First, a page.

Then compute the filter gain , the state mean and the covariance , conditional to the measurement
The filter starts from the initial mean and covariance . The stages of state vector estimation with the use of the particle filtering algorithm are depicted in Fig. 5. The Unscented Kalman Filter can be used for state estimation of nonlinear electric motors, such as the induction motor analyzed in Sections 3 and 4.
7. Simulation tests
The concept of the simulation experiments was as follows: For linear electric motor models subject to Gaussian measurement or process noise the Kalman Filter is the optimal state estimator, since it results in minimization of the trace of the estimation error’s covariance matrix. For nonlinear electric motor models, subject to Gaussian noise one can use the Extended Kalman Filter. Finally, to overcome some limitations of the EKF (such as the need to calculate Jacobians and cumulative estimation errors due to approximative linearization), the Unscented Kalman Filter can be used.
7.1. Kalman Filter-based control of the DC motor model
The DC motor of Eq. (3) and Eq. (4) in its linearized form of Eq. (10) is considered. The control law of Eq. (15) is used to make the motor track the desirable trajectory. The state vector used in the control law is estimated through Kalman Filtering, as described in Eq. (51)-Eq. (54). To generate Gaussian noise Matlab’s function randn() was used. The process and measurement noises were considered to be uncorrelated. The process noise covariance matrix was taken to be , with diagonal elements with diagonal elements . The covariance matrix of the measurement noise was defined , with diagonal elements . The estimation error covariance matrix and the KF gain were used in Eq. (51) and (54).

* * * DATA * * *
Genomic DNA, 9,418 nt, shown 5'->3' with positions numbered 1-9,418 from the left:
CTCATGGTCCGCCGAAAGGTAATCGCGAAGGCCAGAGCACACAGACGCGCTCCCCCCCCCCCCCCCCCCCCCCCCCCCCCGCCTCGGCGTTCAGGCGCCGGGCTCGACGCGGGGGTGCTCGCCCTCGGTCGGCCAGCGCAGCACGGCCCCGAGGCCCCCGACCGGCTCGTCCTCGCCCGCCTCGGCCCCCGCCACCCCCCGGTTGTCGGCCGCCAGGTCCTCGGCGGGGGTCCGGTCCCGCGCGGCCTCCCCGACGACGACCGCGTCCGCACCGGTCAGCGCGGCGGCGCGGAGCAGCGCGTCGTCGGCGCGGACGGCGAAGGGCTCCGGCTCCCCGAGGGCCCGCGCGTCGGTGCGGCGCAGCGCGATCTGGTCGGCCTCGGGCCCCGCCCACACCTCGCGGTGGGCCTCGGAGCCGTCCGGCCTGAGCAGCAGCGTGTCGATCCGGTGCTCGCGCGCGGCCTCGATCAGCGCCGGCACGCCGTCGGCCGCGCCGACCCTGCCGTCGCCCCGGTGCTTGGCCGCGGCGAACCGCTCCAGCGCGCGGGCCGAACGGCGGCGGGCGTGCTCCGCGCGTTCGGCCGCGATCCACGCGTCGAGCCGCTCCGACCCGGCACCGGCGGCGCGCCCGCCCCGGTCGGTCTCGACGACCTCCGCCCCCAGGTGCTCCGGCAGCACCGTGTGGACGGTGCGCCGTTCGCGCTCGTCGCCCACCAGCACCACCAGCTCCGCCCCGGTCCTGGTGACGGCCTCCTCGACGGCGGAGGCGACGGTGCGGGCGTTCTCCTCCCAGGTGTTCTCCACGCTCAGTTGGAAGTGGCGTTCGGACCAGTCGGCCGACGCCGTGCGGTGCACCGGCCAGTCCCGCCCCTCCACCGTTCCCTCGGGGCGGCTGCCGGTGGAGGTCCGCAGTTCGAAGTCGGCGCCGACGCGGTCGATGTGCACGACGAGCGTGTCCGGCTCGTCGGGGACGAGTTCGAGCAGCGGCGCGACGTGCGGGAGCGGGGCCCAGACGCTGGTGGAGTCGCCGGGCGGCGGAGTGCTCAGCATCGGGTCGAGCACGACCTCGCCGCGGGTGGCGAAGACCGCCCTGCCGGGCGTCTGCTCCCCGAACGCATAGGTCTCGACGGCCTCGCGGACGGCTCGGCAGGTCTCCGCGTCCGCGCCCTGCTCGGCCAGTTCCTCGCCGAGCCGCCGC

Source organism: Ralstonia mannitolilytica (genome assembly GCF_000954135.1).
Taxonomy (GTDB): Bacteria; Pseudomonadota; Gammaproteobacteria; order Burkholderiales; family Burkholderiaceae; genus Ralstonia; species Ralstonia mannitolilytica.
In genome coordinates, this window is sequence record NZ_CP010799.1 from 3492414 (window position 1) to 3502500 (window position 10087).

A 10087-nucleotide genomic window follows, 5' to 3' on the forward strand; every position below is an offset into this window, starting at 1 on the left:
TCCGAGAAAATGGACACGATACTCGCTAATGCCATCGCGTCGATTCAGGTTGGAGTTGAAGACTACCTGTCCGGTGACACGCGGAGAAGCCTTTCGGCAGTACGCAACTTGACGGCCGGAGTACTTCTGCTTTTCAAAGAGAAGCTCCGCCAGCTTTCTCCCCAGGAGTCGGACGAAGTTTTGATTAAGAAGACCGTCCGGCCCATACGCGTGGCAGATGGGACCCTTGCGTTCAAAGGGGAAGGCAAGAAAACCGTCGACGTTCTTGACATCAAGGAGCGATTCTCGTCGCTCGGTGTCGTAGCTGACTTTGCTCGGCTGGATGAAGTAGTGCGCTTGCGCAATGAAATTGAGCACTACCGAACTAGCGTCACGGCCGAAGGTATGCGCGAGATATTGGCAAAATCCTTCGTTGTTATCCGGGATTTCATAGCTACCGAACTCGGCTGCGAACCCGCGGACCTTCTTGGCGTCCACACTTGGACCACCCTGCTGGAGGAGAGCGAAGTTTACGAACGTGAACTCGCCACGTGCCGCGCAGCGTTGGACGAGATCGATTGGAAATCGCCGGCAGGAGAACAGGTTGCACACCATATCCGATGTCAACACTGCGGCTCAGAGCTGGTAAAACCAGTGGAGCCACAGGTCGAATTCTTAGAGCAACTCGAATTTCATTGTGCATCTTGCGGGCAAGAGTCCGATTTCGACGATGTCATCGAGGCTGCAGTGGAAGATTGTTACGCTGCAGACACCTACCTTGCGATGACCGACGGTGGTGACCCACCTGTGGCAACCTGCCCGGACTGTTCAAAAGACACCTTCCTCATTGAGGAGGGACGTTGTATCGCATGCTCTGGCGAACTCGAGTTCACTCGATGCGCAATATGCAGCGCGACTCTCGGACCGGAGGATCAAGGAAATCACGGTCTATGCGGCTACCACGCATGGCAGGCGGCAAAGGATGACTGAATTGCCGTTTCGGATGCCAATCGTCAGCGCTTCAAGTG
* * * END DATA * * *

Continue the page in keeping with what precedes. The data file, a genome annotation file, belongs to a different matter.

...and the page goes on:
To perform sensorless control only measurements of the rotor’s angle were used. The sampling period was taken to be . The tracking performance of the Kalman Filter-based control loop, in the case of a see-saw and a sinusoidal setpoint are depicted in Fig. 6, Fig. 7 and Fig. 8, while the associated control input is shown in Fig. 9. The reference setpoint in denoted by the red line, the state vector variables of the motor are denoted by the blue line, while the estimated state vector elements are described by the green line.
7.2. Extended Kalman Filter-based control of the field-oriented induction motor
The nolinear model of the decoupled field-oriented induction motor, given in Eq. (30) and Eq. (31), was considered. The model’s state variables were taken to be and . The measurement update of the EKF is given by Eq. (62), while the time update of the EKF is given by Eq. (63). The measured state variable was supposed to be the rotor’s angle . The Jacobian is the Jacobian of calculated through the expansion: